Friday, November 30, 2007

Confusing Times

I am confused. I can attribute this to my educational, cultural, or personal history. Or I can blame the current state of events in our country. I'm not referring to the overlapping typhoons or the earthquake that occurred earlier this week.

I was in Cebu when the Trillanes Walkout and the "Makati standoff" happened at the Peninsula Manila. So far away from friends and family, I had to wait for my meetings to end so I could watch the news and see one of my favorite hotel lobbies being broken into by a military tank. All over the country's central business district, I had friends who were trapped inside their offices because the roads were jammed with cars, soldiers, and journalists.


I don't understand what happened, actually. Not yet. But there was a word I heard repeated many times by the police and the military. They said that the people who were left with Sen. Trillanes - mediamen included, who were herded off inside buses were "processed".

Processed? I wondered what they meant. It sounded like something that was done to cheese food or sausages.

Confused citizen that I was, I sought the dictionary and looked up the meaning of the word, to see if they used it properly, as I was bothered by the particular, even careless, choice of word.



process[2,transitive verb]process[4,intransitive verb]

1 a: to proceed against by law : prosecute b (1): to take out a summons against (2): to serve a summons on

2 a: to subject to a special process or treatment (as in the course of manufacture or film development) b (1): to subject to or handle through an established usually routine set of procedures (2): to integrate sensory information received so that an action or response is generated

(3): to subject to examination or analysis c: to work (hair) into a conk

The "processing" done to the legitimate members of the media and everyone else rounded up inside the Manila Hotel after the authorities ordered the premises cleared, did not involve "the course of manufacture or film development", "insurance claims", "sensory information", "computer data", and all the other words I found in the dictionary meaning.

But then, what do I know? I'm an ordinary citizen. I don't know who to trust. I don't know who to believe.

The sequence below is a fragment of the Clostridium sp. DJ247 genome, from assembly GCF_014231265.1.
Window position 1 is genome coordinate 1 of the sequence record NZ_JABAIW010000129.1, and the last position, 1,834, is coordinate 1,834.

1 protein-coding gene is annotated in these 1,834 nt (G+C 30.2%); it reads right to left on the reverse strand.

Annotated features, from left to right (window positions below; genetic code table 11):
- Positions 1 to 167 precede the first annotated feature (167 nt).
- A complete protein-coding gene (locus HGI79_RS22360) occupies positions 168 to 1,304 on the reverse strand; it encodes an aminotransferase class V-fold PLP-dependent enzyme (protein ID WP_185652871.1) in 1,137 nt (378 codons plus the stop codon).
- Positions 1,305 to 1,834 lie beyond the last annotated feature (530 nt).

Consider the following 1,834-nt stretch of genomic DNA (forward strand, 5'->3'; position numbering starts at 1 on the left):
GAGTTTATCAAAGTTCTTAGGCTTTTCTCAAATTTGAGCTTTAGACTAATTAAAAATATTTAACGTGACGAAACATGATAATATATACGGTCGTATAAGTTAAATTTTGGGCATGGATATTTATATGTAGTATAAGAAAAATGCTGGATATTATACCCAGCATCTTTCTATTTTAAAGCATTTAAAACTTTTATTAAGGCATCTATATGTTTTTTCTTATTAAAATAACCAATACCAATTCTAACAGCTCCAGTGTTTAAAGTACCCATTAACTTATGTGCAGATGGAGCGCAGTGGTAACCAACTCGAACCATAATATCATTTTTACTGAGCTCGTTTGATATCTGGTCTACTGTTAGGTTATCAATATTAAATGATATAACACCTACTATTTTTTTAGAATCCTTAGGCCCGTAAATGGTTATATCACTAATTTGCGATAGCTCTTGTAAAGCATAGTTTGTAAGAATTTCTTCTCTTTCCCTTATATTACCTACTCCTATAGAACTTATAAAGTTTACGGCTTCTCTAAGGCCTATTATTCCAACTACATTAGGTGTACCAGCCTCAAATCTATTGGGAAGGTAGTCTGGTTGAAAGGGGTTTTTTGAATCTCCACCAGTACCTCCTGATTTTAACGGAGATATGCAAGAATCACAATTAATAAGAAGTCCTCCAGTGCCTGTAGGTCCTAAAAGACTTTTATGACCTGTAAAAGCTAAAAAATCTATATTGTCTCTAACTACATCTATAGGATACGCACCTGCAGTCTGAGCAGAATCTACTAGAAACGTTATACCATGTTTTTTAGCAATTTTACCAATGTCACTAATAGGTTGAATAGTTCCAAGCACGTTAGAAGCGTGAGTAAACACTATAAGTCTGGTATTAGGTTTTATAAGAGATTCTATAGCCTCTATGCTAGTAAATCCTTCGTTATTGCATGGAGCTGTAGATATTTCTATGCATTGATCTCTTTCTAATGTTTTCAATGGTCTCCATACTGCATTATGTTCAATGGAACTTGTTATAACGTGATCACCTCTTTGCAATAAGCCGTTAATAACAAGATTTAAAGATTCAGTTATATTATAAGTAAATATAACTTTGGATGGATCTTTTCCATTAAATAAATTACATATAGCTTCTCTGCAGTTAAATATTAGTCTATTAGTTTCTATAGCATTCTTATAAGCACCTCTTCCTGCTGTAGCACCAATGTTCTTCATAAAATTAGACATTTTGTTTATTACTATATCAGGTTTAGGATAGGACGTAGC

Part of me wanted the military to takeover the government. Part of me got irritated at Trillanes' grandstanding and diva-like hog of the limelight. A huge part of me got confused at the over-reaction of the authorities to the groups who were gathered yesterday. I saw no arms on Trillanes' side; hence, to my mind there was insufficient provocation, or reason, to fire warning shots just an hour after the deadline to surrender. Neither was there a need to break a perfectly good hotel door.

Reassuring Words

The President commended the police for efficiently resolving the "Makati standoff". She also told the Filipino people not to be affected by the day's events. She said, "To one and all, let us leave this short charade behind and get on with the business of the people. Our fight against poverty and justice must be uninterrupted." Read more here.

Let me get that straight -she expected us to what? There was tear gas; there were guns; there were tanks. It reminded the people of scenes from the '70's and the '80's. We never learn from our history, we just keep repeating our mistakes.

I was on the phone practically the whole day monitoring the events through text, 3G and calls. I bought an overpriced Internet prepaid card at the hotel where I was staying just to get more of the news. There were threats to peace, democracy, and life, however uncomfortable, as I knew it. Sorry Madame President, but I could not just shrug off everything like that. My thirst for justice is looking for answers.

Only in the Philippines

We were voted one of the happiest, most positive people in the world. Only Filipinos cope with disaster with such ironic humor.

I saw on TV that while the military tank was slamming against the entrance of the Peninsula Manila, one of the soldiers took out his high-tech camera phone (probably a Nokia N95) and tried, several times, to get a good shot. TV cameras also saw them laughing and joking. This was in the midst of a possible coup d'etat and all.

Inside one of the tallest buildings in Makati, my friend told me that some of her officemates disappeared while the conflict was ongoing just a few blocks away, and she later found out that they slipped into the pantry to practice their number for their Christmas party.

It seems like Christmas will go on, Pinoy style, however tragic our lives may be. We still document every event and pose for a souvenir photo, especially once-in-a-lifetime moments like military tanks entering deluxe hotels.

Forgive me; I'm just dog-tired from work and travel, confused due to lack of sleep, and confused as to my identity. Heck, I'm writing in English when I'm thinking in Filipino. There must be something wrong with me.

Filipinos are not native English speakers. I should be kinder to those who insist on using "processed" when they refer to human beings. I don't know any better.

Aside from being the most optimistic people in the world, these days we Filipinos probably are the most confused of them all.

Lord, have mercy on us.

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